Harrison Middleton University

The Magic of Reading

The Magic of Reading

We’re excited that you’ve joined the conversation! At HMU, we want to continue the great authors’ conversations in a contemporary context, and this blog will help us do that. We look back to Aristotle and the early philosophers who used reason and discourse to gain wisdom and now we endeavor to do the same every day.


January 27, 2023

Thanks to James Robertson, HMU student, for today’s post.

Learning with Harrison Middleton involves immersion in a world of books and of reading, and is often an experience of enchantment, as now this author and now that nearly captures the heart. There is power in these books, ancient though they may be, and if one is to learn from them, rather than simply to submit to or reject them, it may be fruitful to explore this power, and for now our field of exploration will be the worlds of fiction.

William James contends that a world of magic, one ruled by human will, would be entirely rational, because every event would occur in accordance with intention: “the only fully rational world would be the world of wishing-caps…where every desire is fulfilled instanter”. He recognises fragments of this: “We approach the wishing-cap type of organization only in a few departments of life. We want water and we turn a faucet…We want information and we telephone. We want to travel and we buy a ticket…we hardly need to do more than the wishing—the world is rationally organized to do the rest” (Pragmatism 61). Whether or not the comprehensive control that James imagines is possible, he evidently suggests that such control is the aim of civilisational progress.

Even if such progress may never arrive at a culminating point in our shared, conventional reality, it already exists in the worlds of fiction, for it is the nature of fiction to express human desire and intelligence with utmost freedom. To the extent that characters in fiction exist as individuals, they do so as creations of an author, that is, a relatively omnipotent entity.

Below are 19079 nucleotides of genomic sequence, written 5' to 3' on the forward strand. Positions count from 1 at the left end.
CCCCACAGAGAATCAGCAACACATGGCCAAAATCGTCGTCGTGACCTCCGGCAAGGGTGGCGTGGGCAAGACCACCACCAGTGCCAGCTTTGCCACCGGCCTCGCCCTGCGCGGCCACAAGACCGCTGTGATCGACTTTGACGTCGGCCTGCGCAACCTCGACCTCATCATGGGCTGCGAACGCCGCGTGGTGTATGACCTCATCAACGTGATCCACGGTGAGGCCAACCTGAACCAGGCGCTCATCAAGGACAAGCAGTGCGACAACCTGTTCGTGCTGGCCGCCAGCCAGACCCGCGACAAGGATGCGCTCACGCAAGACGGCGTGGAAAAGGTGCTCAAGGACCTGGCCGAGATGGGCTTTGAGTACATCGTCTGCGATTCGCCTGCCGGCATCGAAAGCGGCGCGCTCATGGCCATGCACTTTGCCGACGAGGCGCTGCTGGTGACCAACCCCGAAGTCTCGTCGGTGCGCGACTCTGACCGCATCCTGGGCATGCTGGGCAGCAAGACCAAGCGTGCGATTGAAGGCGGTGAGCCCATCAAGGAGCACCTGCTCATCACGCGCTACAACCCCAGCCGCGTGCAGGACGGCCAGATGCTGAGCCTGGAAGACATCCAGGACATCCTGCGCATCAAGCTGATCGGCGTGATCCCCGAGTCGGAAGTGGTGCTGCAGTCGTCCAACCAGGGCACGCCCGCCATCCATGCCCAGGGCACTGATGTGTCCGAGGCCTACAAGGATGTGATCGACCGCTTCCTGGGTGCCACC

This interpretation of fiction finds indirect support in Aristotle’s theory of poetics, for he affirms that an author should favour the convincing over the possible. “A likely impossibility is always preferable to an unconvincing possibility” (On Poetics 696). That is, Aristotle holds that the author of a work of fiction decides what is possible within that work. The control of possibility is synonymous with the exercise of magic.

This is not to require fiction to disregard the stable qualities of conventional reality. If Aristotle’s principle holds true for a given narrative, then it is unlikely, although not impossible, that such a narrative will feature qualities that contradict common expectations about reality, or that display internal inconsistency, since, for Aristotle, such capricious behaviour would undermine the credibility of the narrative. In other words, once an author has implicitly established some laws of nature, Aristotle’s principle encourages consistency.